Rounding off my series of catching up with our gay and lesbian MPs, I spoke to Liberal MP Mario Silva this morning about what he's been busy doing.
Q: What did you get up to over the winter break?
A: There were a few things. One was the big event that happened at the 519 here in Toronto in relation to Uganda. I attended that event with Glen Murray, who’s running as a candidate in the area provincially now. It was very well attended, and it’s a very important issue for a lot of gay people, and I mentioned the fact that if in fact the law was adopted, then they should be suspended from their membership in the Commonwealth. That was one thing that I did. There was a lot, especially around Christmas and New Year's, there’s lots of major activities here in the riding, in terms of all the different cultural clubs. There are a lot of different cultural communities here, so there were a lot of events to go to, so I did as much of it as I could go to. And my partner and I went away for about a week, so it was good. We spent some time together, and now we’re back again – I was in Ottawa for most of the week, I came back [to the riding] last night and then I’m back [to Ottawa] again next week.
Q: What are some of the sessions that you’re participating in during this three-week roundtable series that the caucus is putting on?
A: I’ve been attending as many of them as I can, and I’ll be attending the one on poverty on Monday, but I’ve also been busy as well. [Last] Monday I was pretty much busy all day with the hearings as well as the inquiry of the Anti-Semitism [Coalition] because that’s still going on. I’ve also been spending a lot of time with the secretariat, because we have one more hearing on the 8th, which is the one we have to wrap up, but the other factor so that we’re planning a conference for some time in November. So there’s a lot of work to be done on planning for that, so we’ve been having a lot of meetings for that – myself, Scott Reid and also Irwin Cotler. That issue has been taking a lot of my time because just about every day, I have emails and calls from the secretariat on things that need to be done, and action plans, because I’m co-chairing this with Scott Reid, and everything falls on our shoulders – everything from fundraising, to speakers, to conference halls. It’s a major event so there’s a lot of work to be done.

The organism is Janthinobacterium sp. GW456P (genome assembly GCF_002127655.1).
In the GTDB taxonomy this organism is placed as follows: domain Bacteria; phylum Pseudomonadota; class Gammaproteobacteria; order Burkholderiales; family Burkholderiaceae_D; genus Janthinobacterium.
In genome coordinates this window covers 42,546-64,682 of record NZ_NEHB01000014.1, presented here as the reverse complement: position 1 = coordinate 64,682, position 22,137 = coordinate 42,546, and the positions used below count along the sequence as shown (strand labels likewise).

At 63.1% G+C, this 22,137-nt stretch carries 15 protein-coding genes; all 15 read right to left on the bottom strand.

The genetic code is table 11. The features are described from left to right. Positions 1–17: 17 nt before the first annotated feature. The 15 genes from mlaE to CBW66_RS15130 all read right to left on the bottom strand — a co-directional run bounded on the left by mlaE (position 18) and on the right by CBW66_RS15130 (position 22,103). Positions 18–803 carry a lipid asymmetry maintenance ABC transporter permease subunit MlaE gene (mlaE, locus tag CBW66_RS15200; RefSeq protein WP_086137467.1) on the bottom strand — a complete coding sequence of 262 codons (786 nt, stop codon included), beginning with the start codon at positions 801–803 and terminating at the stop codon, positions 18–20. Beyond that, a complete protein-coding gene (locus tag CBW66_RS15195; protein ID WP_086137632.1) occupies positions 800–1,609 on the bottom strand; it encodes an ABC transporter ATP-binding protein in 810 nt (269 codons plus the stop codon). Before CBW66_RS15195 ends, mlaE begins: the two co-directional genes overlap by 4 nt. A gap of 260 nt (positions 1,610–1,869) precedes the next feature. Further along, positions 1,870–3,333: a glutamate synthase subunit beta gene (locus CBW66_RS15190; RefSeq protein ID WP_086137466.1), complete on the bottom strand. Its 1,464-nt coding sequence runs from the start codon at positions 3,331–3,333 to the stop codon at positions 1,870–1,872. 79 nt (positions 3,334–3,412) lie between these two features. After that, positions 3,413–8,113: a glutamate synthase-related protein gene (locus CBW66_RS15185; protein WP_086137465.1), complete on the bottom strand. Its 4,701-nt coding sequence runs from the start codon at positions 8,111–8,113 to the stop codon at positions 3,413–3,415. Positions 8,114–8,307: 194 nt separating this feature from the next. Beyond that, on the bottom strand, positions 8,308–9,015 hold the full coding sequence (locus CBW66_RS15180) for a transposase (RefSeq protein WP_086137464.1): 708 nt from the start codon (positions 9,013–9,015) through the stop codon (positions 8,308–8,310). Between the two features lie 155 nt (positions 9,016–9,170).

Q: How have the hearings been going?
A: They’ve been going very well. We’ve gotten some really high-calibre people, so I’m very pleased about that. We’ve got a lot of experts in the field – we had the universities, and on the 8th, we’re bringing in the RCMP and people from different policing divisions to hear also from law enforcement. Minister Vic Toews has been invited – he hasn’t said if he can make it, but he’s been invited. So it should be a very important conference that will be taking place.
Q: The last time I posted about the hearings, I got some comments back from people who were concerned about campus anti-Semitism, and concerns that any discussion is being quashed by people saying that it’s anti-Semitic, and they’re trying to contest that. So I’m wondering how that issue is coming out in these hearings?
A: This is something that we obviously have to address in our report. It’s been raised several times, and that’s going to be something that we have to address. Those who raised the issue that there is genuine fear and concern about what’s taking place on campus and don’t feel uncomfortable at all, and feel intimidated when there are these “Israeli Apartheid weeks,” and those who feel that it’s a question of free speech and that it’s not anti-Semitic. These issues have to somehow be addressed in our report, and I think we’ve got some good information and hopefully the report will shed some light into this issue as well.